To see the new iPhone/iPod Touch App, please visit http://www.tourguidehawaii.com/iphone.html. The best of Tour Guide Hawaii’s free content about traveling to, and exploring, the Big island, can be found here. For more information on traveling to Hawaii in general and on touring the Big Island in particular, please also visit www.tourguidehawaii.com and www.tourguidehawaii.blogspot.com.

iPhone and iPod Touch Video Tour Guide for Hawaii-fully GPS and WiFi enabled, fully interactive. Hours of interesting and compelling content. Available from iTunes or at www.tourguidehawaii.com.

Sunrise on Pu'ukohola Heiau, Kohala Hawaii: Photo by Donald B. MacGowan

Copyright 2009 by Donald B. MacGowan. All rights reserved.

New at iTunes: Hawaii Dream Vacation iPhone/iPod Touch App Puts the Magic of Hawaii in the Palm of Your Hand. Interactive maps, GPS and WiFi enabled, dozens of videos…available at iTunes or www.tourguidehawaii.com.

Pu'ukohola Faded Sunset: Graphic from Photo by Donald B MacGowan

by Donald B. MacGowan

iPhone and iPod Touch Video Tour Guide for Hawaii-fully GPS and WiFi enabled, fully interactive. Hours of interesting and compelling content. Available from iTunes or at www.tourguidehawaii.com.

Sacred Ki'i Guard the Place of Refuge at Pu'u Honua O Honaunau National Historic Park: Photo by Donald B. MacGowan

Whether you visit the Big Island for a few days, a couple weeks or a few months, you want to make the most of your time in Paradise. With such a wide variety of natural and commercial attractions, it is natural for the visitor to get a little overwhelmed in the “Option Overload” and not be able to make a balanced and informed decision on what they want to do and how best to spend their time.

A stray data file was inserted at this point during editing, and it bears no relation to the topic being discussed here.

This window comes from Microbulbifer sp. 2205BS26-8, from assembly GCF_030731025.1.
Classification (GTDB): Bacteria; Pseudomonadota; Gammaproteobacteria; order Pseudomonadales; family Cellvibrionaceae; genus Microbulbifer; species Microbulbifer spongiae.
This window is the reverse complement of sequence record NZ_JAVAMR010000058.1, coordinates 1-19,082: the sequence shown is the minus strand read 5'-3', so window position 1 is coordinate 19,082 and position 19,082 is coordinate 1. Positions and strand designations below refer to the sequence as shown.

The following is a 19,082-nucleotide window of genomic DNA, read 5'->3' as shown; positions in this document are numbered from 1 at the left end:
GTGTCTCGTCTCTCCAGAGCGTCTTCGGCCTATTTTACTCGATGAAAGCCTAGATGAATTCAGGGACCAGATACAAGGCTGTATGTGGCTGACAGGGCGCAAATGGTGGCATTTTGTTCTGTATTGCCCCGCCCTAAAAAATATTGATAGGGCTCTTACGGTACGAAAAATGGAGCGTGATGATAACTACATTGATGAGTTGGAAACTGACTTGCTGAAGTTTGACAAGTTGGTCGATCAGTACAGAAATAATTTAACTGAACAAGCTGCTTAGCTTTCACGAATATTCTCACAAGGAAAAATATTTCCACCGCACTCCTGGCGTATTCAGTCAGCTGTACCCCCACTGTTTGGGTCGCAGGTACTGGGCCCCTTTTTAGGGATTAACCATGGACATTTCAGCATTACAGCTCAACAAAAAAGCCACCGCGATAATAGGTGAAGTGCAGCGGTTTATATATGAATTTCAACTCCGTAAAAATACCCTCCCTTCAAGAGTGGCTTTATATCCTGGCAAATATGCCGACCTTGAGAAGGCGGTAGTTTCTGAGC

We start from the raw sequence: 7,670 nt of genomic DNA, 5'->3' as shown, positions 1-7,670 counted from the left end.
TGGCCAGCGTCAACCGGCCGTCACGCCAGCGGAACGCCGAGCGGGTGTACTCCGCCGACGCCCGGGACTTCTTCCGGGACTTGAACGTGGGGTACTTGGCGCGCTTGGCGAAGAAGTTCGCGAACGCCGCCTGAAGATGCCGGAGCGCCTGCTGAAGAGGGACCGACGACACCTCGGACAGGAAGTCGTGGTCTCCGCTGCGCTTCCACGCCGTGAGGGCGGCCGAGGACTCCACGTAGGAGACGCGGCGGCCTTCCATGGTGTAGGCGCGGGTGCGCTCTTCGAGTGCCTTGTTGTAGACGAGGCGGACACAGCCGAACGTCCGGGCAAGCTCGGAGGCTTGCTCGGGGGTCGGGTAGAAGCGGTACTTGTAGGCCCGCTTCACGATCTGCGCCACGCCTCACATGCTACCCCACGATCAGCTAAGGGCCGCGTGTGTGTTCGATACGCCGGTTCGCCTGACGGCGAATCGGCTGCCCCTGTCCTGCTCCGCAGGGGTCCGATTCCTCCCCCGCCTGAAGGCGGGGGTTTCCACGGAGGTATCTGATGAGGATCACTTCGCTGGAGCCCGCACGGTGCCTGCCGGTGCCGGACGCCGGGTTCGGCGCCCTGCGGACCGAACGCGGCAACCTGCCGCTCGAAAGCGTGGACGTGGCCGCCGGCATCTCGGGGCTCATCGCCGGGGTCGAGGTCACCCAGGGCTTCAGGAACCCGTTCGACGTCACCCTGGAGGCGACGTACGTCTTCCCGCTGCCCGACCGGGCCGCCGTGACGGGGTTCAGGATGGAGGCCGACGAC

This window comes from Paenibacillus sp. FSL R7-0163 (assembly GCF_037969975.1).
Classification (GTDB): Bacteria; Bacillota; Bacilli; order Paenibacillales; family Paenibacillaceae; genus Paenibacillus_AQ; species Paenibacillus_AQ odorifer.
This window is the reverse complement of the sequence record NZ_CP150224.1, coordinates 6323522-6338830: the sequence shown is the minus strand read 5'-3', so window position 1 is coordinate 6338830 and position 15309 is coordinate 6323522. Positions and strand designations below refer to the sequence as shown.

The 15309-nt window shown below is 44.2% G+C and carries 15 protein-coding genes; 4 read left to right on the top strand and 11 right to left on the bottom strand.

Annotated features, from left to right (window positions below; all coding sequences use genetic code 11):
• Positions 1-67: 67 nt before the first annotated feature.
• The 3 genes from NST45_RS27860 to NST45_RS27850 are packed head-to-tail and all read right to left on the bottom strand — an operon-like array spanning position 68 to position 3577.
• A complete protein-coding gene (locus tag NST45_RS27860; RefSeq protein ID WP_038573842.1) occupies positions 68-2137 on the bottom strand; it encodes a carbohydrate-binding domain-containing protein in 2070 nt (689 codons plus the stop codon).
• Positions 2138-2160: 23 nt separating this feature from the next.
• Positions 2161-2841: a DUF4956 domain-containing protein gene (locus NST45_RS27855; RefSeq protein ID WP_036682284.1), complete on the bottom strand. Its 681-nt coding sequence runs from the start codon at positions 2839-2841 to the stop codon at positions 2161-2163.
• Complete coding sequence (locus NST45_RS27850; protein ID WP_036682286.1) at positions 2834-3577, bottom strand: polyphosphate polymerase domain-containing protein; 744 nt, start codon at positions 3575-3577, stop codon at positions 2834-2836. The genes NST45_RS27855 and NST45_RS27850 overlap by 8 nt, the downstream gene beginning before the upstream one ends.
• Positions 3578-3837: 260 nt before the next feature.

iPhone and iPod Touch Video Tour Guide for Hawaii-fully GPS and WiFi enabled, fully interactive. Hours of interesting and compelling content. Available from iTunes or at www.tourguidehawaii.com.

Pu'u Honua O Honaunau, the Place of Refuge, As Seen from Two-Step Snorkeling Beach, Kona Hawaii: Photo by Donnie MacGowan

Even choosing which beach you want to spend time on, or where you want to hike can be an exercise in confusion and conflicting advice.  Clearly, visitors to Hawaii could use help making quality decisions about how best to spend their time.

iPhone and iPod Touch Video Tour Guide for Hawaii-fully GPS and WiFi enabled, fully interactive. Hours of interesting and compelling content. Available from iTunes or at www.tourguidehawaii.com.

Sacred Ki'i at Pu'u Honua O Honaunau, the Place of Refuge. The "Kona Style" of Polynesian Wood Carving is Considered Among the Best in the World and These Sacred Iki are Fine Examples, Kona Hawaii: Photo by Donald B. MacGowan